Saturday, February 28, 2009

Old Gourmet Magazines

Not only do I have stacks of books around the house (since all the bookcases are full), but I have stacks of old cooking magazines too. I use them for menu ideas, seasonal recipes, and what not. March 1986 Gourmet, "The Magazine of Good Living" does not disappoint. I love pre-1990 issues of Gourmet. Not only are they full of recipes, they also have interesting articles of all kinds. Here are a few samples from the March 1986 table of contents:

- Gourmet Holidays: Antwerp
- The Ballymaloe Cookery School
- Paris' Open-Air Markets

- Purim: The Festival of Lots
- Christie's Wine Course
- Cooking With Jacques Pepin

You see, the magazine is about more than cooking. It really is about "fine living". After about 1990 I noticed a marked change though. Fewer articles, more advertising, less real content...maybe the publishers decided to take "nouvelle cuisine" concepts and apply them to the magazine too. Probably it was just a business decision, but they lost me.

Back to the March 1986 issue...I have learned so much about the city of Antwerp. Having raced by it on a high-speed train a few years back, I'm now sorry we did not stop there to seek out some of its museums, diamond centers, and of course, chocolatiers. I learned about the history of the name "Antwerp". Ant is "hand" and werpen is "to throw". This is from the legend of the Roman warrior Silvius Brabo (whose statue stands in the square of the Grote Markt):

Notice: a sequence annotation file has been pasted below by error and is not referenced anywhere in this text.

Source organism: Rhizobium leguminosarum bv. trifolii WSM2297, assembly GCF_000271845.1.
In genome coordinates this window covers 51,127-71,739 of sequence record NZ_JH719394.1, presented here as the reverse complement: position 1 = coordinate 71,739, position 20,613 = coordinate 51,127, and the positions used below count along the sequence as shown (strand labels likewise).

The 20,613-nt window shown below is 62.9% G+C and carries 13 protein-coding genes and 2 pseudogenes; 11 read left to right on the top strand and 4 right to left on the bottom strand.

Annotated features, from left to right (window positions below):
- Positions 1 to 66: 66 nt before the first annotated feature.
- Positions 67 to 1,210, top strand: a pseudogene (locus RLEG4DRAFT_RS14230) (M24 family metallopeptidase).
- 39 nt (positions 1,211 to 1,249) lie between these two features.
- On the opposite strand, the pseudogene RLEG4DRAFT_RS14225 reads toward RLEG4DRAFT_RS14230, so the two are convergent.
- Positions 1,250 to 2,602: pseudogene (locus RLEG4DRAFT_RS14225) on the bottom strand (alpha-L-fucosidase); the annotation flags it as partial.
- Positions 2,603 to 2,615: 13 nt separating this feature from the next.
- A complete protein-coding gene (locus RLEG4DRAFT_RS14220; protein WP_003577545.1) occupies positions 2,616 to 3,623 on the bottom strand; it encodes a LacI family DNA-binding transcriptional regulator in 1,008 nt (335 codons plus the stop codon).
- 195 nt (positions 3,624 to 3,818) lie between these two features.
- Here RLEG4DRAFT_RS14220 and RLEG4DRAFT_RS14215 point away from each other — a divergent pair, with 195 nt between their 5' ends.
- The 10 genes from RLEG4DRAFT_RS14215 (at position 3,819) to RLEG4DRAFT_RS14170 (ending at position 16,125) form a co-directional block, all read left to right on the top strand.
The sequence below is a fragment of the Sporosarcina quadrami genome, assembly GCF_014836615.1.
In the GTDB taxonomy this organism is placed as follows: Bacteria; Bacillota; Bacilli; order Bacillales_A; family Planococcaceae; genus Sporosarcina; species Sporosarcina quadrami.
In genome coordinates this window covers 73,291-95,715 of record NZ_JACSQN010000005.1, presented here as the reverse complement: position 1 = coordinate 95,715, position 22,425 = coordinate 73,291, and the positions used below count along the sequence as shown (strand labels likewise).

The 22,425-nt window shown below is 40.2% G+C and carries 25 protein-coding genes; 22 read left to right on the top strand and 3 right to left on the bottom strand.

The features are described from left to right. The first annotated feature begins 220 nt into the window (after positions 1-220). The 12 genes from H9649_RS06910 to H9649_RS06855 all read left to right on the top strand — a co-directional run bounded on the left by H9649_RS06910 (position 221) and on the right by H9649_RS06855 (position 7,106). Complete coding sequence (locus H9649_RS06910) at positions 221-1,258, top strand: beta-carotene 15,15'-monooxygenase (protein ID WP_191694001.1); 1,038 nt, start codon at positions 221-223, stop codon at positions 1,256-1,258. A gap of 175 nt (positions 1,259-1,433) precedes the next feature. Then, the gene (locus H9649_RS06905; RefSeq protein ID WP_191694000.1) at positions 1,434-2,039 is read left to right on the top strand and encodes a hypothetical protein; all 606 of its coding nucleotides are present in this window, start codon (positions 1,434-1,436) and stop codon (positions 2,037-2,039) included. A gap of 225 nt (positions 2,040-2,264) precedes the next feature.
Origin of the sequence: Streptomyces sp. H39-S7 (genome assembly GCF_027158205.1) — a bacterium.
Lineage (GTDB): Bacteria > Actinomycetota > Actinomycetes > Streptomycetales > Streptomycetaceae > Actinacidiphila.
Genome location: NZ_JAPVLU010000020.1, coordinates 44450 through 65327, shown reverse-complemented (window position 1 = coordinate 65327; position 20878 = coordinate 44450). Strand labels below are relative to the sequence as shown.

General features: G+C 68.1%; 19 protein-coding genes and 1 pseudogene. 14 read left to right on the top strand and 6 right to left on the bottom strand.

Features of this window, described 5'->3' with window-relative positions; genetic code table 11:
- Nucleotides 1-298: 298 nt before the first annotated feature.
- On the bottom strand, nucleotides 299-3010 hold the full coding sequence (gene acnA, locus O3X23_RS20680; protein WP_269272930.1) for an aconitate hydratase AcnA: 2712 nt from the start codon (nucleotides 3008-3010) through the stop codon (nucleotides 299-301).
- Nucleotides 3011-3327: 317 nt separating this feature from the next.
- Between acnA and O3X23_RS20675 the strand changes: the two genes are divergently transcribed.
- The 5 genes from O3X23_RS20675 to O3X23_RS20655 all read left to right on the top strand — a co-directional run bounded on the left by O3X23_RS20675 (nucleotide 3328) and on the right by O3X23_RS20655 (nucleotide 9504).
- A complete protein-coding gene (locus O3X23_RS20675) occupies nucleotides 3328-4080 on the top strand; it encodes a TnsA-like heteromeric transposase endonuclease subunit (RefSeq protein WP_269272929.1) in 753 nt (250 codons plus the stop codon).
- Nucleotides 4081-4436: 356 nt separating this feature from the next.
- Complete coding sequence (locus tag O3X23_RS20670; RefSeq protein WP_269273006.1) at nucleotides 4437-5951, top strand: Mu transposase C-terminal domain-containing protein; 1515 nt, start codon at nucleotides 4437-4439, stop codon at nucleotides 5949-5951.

"...Silvius Brabo, the Roman warrior who freed the Schelde land from a reigning giant. The giant was an unpleasant bully who extracted exorbitant tolls from all who passed along the river and cruelly whacked off the hand of anyone who wouldn't pay. Brave and indignant Brabo fought the giant, cut off the ogre's hand, hurled it into the Schelde, and practiced posing while some clever Flemings translated his good deed into a suitable city name...Delightful reminders of the legend are also found in every bakery and chocolate shop in the form of delicious cookies and bitter, milk, or white chocolate Antwerpen handjes."

I also learned from this article that traditionally, until the middle of the fifteenth century, only images of the Virgin could be decorated with diamonds. The French Kings changed all that. And now Antwerp is (at least in 1986) the world's leading diamond city.

Besides Antwerp, I now want to visit Ireland and go to the Ballymaloe Cookery School. I wonder if it is still in business? internet research project. Stay tuned, I will let you know what I find out.

So, if you see a pre-1990 Gourmet magazine at a garage or library sale, buy it. I guarantee you will find a treasure trove of ideas for "fine living".


Wednesday, February 25, 2009

Teaser Tuesday (on Wednesday!)

My favorite book blog, "Books Please" has this little challenge each Tuesday. I am a day late here, but thought it would be fun to do anyway. Here are the "official rules": Select a page at random in the book you are currently reading and pick two sentences between lines 7 and 12.

From Wallace Stegner's "Crossing to Safety", Penguin paperback, 1987. Page 95.

"If she could not persuade them, then she would have to extract a promise that they would wait until Sid finished his degree, assuming he went for a degree, and found a job. No more than Charity did she take seriously those nine beanrows."

This is Aunt Emily (Sid's future mother-in-law, called "Aunt" even by her own children) planning her next move...

I would love to read your "Teasers", even if it is Wednesday.

Saturday, February 21, 2009

Weekend Visiting

We're off to the coast to visit family and have a little break.

Sunday, February 15, 2009

On Guard

Fergus and MacGregor doing their favorite thing.

Waiting and watching
Winter dogs on guard.
Kids on bikes, baby strollers,

Weed Free (For Now)